Feature | Genetic Testing | December 22, 2015| Kevin P. Greene, M.D.

Increasing Statin Adherence Using SLCO1B1 Genetic Testing

A physician’s perspective to genetic testing to guide therapy

Statins are lifesaving medications — they have been shown to greatly reduce heart attack and other related events by more than 30 percent — yet patient compliance is a significant problem.[1] Studies estimate that up to 50 percent of patients with cardiovascular disease stop taking their statin medications as directed.[2]  Many do so because they experience statin induced myopathy, the onset of muscle aches, spasms and pain associated with statin therapy. In a study published in the Journal of Clinical Lipidology, 60 percent of people who stopped taking a statin cited muscle pain as the primary reason.[3]

Genetic testing can determine how a statin will be processed in the patients’ body. The SLCO1B1 (Solute Carrier Organic Anion Transporter 1B1) genotype has been identified by the University of Oxford as one of the key genes responsible for processing statins in the liver. SLCO1B1 is critical to the body’s uptake and metabolism of statins. In fact, an association has been established between statin induced myopathy and variations in the SLCO1B1 gene. One such test that I use in my practice is from Boston Heart Diagnostics. Testing in advance of prescribing statin therapy allows me to tailor treatment and empowers my patients to confidently take control of their heart health.

Roughly 25 percent of the population carries one or two copies of the SLCO1B1 variants, which means they have up to a 17-fold increased risk for developing statin induced myopathy and having less statin effectiveness.[4] SLCO1B1 genotype testing identifies those patients who are at a higher risk of developing statin induced myopathy due to a variation on their SLCO1B1 gene. The SLCO1B1 test uses a polymerase chain reaction to identify genetic variants: three genotypes – normal (T/T), decreased (T/C), and markedly decreased (C/C) – can be detected on the SLCO1B1 gene. 

Compliance to statin medication rises when my patients see the precise relationship between their test results and their treatment plans. In an analysis of more than 2,600 patients, those who received Boston Heart’s SLCO1B1 test, in combination with the company’s cholesterol balance test, saw a 36 percent drop in LDL-C levels in less time compared to only an 18 percent drop in those who received alternative treatment methods.[5] 

This test ultimately helps me determine the probability that my patients will tolerate their statin, thus reducing the trial-and-error that many patients so often go through when prescribed statin therapy. I’ve seen a lot of patients experience negative side effects, or not have their statin work to its fullest potential, the SLCO1B1 testing gives me another viewpoint on my patients’ statin treatment.
More specifically, the SLCO1B1 test reassures my patients that they are either indeed at risk for statin-induced myopathy, and that’s why they have been experiencing side effects, or that they do not have increased risk, at which point they can be confident in the statin they’re on. For example, one of my patients was on a fat soluble statin and I wasn’t certain that his medication was working to its fullest potential. I ordered the SLCO1B1 testing for him and found he was a decreased statin metabolizer meaning that water-soluble statins, not fat-soluble, would work better for him. After switching him over to a water-soluble statin, his cholesterol was near perfect within three months.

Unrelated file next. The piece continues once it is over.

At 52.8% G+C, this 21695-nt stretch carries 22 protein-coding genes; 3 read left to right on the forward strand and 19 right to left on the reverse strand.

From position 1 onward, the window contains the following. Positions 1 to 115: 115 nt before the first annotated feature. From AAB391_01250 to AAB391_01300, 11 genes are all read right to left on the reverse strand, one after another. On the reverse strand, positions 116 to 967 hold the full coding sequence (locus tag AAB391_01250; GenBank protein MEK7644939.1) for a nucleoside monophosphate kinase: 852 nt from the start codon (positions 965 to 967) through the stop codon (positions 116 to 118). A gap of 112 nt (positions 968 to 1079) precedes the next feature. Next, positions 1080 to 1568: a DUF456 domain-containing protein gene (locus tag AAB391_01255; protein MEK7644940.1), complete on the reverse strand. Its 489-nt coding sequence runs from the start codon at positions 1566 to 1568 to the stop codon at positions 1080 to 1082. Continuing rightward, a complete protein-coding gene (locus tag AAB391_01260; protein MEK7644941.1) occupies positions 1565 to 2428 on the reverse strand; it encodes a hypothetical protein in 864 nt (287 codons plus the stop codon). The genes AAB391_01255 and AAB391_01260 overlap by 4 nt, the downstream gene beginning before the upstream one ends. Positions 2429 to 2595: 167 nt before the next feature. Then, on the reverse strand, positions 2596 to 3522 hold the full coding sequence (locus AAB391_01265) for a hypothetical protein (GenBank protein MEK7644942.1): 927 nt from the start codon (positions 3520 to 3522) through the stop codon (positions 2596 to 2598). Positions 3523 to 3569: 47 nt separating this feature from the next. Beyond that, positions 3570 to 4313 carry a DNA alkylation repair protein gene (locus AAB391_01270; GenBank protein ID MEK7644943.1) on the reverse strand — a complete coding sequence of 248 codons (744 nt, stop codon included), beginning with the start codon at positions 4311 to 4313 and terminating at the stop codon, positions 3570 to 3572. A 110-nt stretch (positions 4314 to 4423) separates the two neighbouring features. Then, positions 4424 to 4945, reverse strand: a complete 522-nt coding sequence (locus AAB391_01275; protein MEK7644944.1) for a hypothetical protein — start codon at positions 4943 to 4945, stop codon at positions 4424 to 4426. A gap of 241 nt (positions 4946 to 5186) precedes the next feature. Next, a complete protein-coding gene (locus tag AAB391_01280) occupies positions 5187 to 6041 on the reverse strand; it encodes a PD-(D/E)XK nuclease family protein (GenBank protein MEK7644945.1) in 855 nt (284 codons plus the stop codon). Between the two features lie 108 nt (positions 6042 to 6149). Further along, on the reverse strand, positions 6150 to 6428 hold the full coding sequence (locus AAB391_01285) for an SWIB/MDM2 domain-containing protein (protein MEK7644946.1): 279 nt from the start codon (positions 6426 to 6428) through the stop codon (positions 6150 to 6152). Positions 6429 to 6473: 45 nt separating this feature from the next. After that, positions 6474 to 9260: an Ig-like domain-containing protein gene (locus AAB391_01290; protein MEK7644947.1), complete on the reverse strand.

Knowing my patients’ SLCO1B1 gene and risk of statin induced myopathy allows me to prescribe precisely the right statin (fat or water-soluble) at the right dose (standard or low) for each patient the first time.

Editor’s note: Kevin P. Greene, M.D., leads two private practices in internal medicine out of Plantsville, Connecticut and Indialantic, Florida.  He received his undergraduate degree from Yale University in 1990 and his medical degree from Georgetown University School of Medicine in 1995. He completed his residency at the University of Connecticut and later went to work at the Community Health Center of New Britain, Connecticut, before moving on to private practice.  

1. ”The Science behind the Boston Heart Statin Induced Myopathy (SLCO1B1) Genotype Test." <Boston Heart Statin Induced Myopathy (SLCO1B1) Genotype>. Boston Heart Diagnostics, n.d. Web. 2015. http://www.bostonheartdiagnostics.com/science_portfolio_statin.php
2. Davidson MH, Sun SX, Nag SS, et al. Risk factors for discontinuation of statin medications: evidence from a large national pharmacy claims database. Circulation. 2007;116(16 suppl):II-847. Abstract 3726. 
3. Wei MY, Ito MK, Cohen JD, Brinton EA, Jacobson TA. Predictors of statin adherence, switching, and discontinuation in the USAGE survey: understanding the use of statins in America and gaps in patient education. J Clin Lipidol. 7(5):472-483.
4. The SEARCH Collaborative Group. SLCO1B1 variants and statin-induced myopathy – a genomewide study. N Engl J Med. 2008;359(8):789-799.
5. Boston Heart Diagnostics. Database of over 250,000 samples.

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